CAA debates posting midterm grades

Chrissy Miller, Administration Reporter

The Council on Academic Affairs debated on whether to require professors to post midterm grades in PAWS, after hearing a proposal policy presented by Karla Sanders, co-chair of the committee on retention efforts.

Sanders said the two main goals of the changes to the Internal Governing Policy grade policies were to make the wording of the document match the actual practice and create a requirement for professors to submit midterm grades for all their students.

“We see that a lot of students aren’t getting midterm grades and then they are failing at the end of the semester,” Sanders said. “If we can let them know what their grade is, maybe that provides a positive boost for students who are doing well, and maybe for students who think they are doing OK but they’re really not, it will provide the added oomph they need to seek help to talk to their instructor.”

CAA member Richard Wilkinson said that every faculty member he talked to in his department, family and consumer sciences, was opposed to the idea of requiring all faculty to submit all students’ midterm grades.

“They think students should just know what their grade is,” Wilkinson said. “It’s asking faculty to do more in a time when we’re already overburdened.”

Stacy Ruholl said another issue with the proposal is that midterms are due earlier than most professors can finish grading thorough midterm evaluations.

“Grades are due today at four o’clock for midterms for the D’s and F’s,” Ruholl said. “I just gave a huge case study midterm and there is no way I will have it graded by 4 p.m.”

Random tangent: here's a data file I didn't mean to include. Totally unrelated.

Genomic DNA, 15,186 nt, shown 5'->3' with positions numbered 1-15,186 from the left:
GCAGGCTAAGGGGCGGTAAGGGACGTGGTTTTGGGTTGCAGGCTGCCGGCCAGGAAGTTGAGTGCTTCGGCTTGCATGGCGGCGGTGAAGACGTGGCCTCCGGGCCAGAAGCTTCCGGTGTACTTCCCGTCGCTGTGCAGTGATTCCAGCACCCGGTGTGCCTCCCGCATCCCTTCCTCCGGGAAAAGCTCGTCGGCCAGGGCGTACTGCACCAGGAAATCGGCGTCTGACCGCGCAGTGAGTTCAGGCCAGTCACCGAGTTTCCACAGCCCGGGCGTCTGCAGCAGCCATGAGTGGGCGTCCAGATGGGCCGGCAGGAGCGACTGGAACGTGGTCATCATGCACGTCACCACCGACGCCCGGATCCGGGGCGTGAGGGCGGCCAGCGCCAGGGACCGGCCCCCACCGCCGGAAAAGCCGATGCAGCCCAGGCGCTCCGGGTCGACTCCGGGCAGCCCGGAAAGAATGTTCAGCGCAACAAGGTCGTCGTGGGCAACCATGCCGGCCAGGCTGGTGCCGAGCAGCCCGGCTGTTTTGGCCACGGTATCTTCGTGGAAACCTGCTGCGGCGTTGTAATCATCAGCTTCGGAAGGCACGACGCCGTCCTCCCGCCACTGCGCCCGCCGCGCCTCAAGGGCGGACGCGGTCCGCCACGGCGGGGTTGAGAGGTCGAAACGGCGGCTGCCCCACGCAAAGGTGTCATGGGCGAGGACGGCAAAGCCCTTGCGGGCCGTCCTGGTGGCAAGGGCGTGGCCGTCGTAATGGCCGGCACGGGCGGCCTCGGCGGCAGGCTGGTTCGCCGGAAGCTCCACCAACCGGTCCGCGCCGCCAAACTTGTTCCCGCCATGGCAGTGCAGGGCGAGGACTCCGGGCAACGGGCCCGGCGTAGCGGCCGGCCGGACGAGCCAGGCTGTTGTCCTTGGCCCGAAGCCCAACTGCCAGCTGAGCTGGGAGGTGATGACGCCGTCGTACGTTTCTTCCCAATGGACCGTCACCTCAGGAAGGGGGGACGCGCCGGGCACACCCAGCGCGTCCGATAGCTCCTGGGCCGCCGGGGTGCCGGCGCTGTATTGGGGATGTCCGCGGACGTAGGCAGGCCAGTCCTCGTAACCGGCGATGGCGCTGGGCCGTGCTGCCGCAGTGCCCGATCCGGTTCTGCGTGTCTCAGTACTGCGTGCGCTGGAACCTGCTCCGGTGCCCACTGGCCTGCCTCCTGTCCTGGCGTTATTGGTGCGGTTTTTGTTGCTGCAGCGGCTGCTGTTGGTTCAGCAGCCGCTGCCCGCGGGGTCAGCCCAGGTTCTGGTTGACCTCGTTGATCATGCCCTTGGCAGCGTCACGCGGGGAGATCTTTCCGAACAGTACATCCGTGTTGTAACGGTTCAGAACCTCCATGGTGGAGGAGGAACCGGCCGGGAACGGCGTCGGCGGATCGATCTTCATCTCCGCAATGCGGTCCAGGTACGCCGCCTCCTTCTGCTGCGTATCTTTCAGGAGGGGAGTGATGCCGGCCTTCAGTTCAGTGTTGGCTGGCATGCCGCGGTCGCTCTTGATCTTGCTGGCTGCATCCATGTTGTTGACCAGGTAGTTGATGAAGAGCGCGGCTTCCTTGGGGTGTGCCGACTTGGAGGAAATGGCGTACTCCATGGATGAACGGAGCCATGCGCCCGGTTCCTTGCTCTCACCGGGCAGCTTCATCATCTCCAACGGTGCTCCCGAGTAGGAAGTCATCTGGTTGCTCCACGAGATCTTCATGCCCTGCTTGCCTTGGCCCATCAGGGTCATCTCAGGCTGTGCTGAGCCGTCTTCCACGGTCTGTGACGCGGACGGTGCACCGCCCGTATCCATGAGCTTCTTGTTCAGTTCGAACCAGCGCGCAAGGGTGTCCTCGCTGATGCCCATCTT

CAA member Rebecca Throneburg said that while student retention is important, this proposal would be overkill.

“Midterm grades are often not done when midterm reports are due,” Throneburg said. “I think a midterm report could be misleading to students, actually. To say, ‘There’s a big test, there’s a big project that’s due around midterm that isn’t going to be graded for a couple weeks anyway.’”

CAA member Gregory Aydt said that his role as an advisor at 9th Street Hall helps him to see the student perspective.

“I certainly understand the faculty concern of workload and getting the grades done in a timely fashion,” Aydt said. “But I do know from the students’ side of things while it may seem like a lot of classes are on D2L and they should be able to know their grades at any time, it’s not necessarily the case and the grade that is in D2L is not necessarily accurate and up to date.”

After the feedback, Sanders chose to not have the changes to midterm section be voted on and just asked the CAA vote on the other goal of the proposal. Because of this, the item was unanimously approved. The CAA also approved the creation of an 18-credit Graphic Design minor, as well as revising the studio art minor from 25 credits to 18 credits.

The name of Organizational and Professional Development was approved to be changed to Organizational Development by the CAA, due to the fact the word “professional” made people think the program was a training program and not a degree program. The program’s core class requirements were changed from 12 to 18 credits, and its concentrations were eliminated.

Chrissy Miller can be reached at 581-2812 or [email protected]